You can look up any potential advisor’s registration, disciplinary record, and their relevant education via the search tools available from the Canadian Securities AdministratorsIIROC, and MFDA.

One other thing to note about financial advisors: never work with someone, regardless of his or her credentials, who promises you something that sounds too good to be true. If they’re telling you that they can earn you 10% returns with no risks, they’re likely lying or operating some kind of Ponzi scheme. Canada has very low levels of corruption and fraud compared to most other countries, but it still exists to some degree, and unfortunately, it’s not unheard of for immigrants to be targets of exploitative practices. You’ve worked hard for your money, so be careful with whom you entrust it.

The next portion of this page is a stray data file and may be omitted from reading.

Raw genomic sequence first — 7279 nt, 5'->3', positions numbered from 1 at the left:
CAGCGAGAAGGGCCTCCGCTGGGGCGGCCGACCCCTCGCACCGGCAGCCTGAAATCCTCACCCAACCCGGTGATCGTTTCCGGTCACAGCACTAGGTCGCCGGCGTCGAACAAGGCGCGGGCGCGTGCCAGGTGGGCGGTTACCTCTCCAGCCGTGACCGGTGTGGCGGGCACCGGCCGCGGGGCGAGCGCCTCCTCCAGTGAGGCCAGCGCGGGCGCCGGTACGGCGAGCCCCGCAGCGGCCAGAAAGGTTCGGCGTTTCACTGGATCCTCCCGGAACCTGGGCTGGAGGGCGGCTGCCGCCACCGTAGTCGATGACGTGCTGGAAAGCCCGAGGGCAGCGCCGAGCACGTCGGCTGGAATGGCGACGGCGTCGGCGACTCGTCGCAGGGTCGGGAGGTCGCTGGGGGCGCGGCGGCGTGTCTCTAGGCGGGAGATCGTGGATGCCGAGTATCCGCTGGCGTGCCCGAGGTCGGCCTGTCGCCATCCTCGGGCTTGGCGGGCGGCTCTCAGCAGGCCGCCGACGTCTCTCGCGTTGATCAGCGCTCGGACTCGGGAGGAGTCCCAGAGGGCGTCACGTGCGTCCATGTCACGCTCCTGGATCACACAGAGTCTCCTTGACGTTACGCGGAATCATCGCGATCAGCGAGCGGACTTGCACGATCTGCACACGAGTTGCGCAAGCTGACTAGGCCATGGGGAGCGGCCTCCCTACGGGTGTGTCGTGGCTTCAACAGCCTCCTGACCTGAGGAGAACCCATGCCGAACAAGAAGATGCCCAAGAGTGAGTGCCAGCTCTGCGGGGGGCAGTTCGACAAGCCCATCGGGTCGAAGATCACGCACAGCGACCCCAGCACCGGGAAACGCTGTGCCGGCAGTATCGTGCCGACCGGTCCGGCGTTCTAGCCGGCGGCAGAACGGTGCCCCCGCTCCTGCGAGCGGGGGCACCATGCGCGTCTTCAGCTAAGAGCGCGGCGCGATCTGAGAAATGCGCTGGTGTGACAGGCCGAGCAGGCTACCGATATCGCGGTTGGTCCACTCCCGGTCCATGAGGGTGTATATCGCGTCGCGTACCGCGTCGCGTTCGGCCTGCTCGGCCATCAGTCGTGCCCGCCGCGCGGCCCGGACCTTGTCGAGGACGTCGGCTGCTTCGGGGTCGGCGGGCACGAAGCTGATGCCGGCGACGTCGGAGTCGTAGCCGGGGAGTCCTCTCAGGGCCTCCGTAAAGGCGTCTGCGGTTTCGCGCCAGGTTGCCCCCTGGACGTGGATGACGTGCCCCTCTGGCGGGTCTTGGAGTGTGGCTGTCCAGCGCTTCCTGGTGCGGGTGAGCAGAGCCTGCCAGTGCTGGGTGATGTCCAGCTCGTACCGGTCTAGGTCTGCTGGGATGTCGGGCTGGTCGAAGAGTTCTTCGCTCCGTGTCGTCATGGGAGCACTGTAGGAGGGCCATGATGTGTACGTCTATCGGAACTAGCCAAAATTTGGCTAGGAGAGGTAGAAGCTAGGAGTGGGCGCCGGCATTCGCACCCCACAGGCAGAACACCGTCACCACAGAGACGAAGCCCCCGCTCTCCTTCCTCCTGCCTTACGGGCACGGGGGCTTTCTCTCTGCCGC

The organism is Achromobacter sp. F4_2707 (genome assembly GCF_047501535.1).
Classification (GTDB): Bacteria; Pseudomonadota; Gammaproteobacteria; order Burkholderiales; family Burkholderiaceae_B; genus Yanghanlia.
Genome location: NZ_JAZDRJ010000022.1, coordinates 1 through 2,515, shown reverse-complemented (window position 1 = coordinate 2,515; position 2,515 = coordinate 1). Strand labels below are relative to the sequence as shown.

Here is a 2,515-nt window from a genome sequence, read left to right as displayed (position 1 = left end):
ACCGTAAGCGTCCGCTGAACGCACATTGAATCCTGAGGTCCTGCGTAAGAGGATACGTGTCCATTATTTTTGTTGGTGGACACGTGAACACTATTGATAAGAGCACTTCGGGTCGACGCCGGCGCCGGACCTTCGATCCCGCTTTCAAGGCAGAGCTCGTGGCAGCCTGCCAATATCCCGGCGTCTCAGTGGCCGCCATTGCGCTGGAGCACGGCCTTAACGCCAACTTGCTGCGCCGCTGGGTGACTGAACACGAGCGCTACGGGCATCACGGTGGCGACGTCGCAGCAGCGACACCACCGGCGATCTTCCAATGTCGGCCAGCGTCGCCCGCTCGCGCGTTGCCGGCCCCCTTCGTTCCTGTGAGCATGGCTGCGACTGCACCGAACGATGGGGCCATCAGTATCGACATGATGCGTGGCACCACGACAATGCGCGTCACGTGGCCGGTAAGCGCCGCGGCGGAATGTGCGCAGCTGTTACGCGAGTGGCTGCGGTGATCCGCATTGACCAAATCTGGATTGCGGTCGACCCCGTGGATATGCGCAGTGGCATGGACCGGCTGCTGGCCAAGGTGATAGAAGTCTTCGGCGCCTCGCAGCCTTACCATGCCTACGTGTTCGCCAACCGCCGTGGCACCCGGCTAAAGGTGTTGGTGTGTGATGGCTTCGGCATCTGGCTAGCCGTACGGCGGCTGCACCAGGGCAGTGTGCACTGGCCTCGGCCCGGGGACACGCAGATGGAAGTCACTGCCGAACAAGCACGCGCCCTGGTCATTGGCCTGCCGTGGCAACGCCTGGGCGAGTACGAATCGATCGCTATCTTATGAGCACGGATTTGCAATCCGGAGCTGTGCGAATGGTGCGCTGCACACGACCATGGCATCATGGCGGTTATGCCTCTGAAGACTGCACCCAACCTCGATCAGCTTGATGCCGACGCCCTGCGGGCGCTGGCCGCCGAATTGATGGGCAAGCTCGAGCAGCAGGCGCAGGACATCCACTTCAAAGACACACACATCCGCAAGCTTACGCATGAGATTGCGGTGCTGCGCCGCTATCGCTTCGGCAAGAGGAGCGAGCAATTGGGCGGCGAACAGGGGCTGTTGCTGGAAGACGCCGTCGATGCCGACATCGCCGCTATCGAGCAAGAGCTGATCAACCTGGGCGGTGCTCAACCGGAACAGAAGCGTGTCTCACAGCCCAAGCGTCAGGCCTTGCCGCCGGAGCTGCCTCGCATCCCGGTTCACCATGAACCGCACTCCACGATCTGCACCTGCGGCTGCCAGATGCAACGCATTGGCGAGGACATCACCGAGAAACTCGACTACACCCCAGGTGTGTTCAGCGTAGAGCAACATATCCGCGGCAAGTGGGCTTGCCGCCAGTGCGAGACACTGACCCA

If you don’t choose to go with a financial advisor, you might want help in the form of a robo-advisor. Our recommendation is Wealthsimple, (incredibly popular in Canada and has a solid trustworthy reputation). The company uses special algorithms to invest in low-cost ETFs and charges incredibly low management fees. All you need to do is answer a few simple questions and select which investing portfolio you feel most comfortable with and Wealthsimple does the rest.

Send Money Home

Sending money back home is pretty straightforward, but fees, daily limits, and hold times may prove annoying. Make sure you fully understand how much you’ll be paying in fees when you send money internationally.

Our recommendation is to get an HSBC Premier Chequing Account because one of the account’s perks is $0 international wire transfer fees for amounts up to $10,000*.

*Terms and conditions apply.

Get Ready to File Taxes